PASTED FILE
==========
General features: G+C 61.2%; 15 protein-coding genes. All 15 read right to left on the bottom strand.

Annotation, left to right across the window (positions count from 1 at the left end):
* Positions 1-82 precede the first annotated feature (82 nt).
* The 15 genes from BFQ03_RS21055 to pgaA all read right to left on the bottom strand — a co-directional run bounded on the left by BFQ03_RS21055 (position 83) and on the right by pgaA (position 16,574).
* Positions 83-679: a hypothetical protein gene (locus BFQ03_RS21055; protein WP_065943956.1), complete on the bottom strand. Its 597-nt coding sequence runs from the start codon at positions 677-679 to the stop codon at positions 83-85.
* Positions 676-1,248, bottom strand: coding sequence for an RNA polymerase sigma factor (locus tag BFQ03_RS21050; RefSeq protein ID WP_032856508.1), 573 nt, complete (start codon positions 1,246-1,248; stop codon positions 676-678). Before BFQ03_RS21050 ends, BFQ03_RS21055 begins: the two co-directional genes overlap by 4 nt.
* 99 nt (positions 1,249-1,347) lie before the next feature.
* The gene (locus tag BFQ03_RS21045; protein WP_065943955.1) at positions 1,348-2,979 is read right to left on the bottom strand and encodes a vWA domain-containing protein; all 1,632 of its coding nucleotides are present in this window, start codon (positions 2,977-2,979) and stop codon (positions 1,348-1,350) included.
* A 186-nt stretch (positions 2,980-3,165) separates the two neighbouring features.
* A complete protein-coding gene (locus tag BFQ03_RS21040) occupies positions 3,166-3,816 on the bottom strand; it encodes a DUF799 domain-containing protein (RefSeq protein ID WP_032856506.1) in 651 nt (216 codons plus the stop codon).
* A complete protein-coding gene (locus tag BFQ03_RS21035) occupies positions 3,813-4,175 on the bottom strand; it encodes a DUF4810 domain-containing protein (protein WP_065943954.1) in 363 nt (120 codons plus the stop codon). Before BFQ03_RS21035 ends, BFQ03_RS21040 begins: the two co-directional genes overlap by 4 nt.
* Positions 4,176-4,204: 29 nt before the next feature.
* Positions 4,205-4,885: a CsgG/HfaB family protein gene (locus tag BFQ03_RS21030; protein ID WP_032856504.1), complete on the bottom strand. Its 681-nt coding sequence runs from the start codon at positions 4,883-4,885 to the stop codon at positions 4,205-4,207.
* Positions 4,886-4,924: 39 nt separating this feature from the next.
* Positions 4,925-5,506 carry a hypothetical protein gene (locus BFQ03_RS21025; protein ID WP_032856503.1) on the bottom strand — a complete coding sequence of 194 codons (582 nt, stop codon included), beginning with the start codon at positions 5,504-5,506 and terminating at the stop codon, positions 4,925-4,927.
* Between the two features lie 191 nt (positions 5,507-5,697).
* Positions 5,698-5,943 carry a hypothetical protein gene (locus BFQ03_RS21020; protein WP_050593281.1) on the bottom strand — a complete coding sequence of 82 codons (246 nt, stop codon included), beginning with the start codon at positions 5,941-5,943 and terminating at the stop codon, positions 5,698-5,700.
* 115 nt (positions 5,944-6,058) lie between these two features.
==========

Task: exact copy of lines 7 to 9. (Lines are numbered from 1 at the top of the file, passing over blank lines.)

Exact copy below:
* 99 nt (positions 1,249-1,347) lie before the next feature.
* The gene (locus tag BFQ03_RS21045; protein WP_065943955.1) at positions 1,348-2,979 is read right to left on the bottom strand and encodes a vWA domain-containing protein; all 1,632 of its coding nucleotides are present in this window, start codon (positions 2,977-2,979) and stop codon (positions 1,348-1,350) included.
* A 186-nt stretch (positions 2,980-3,165) separates the two neighbouring features.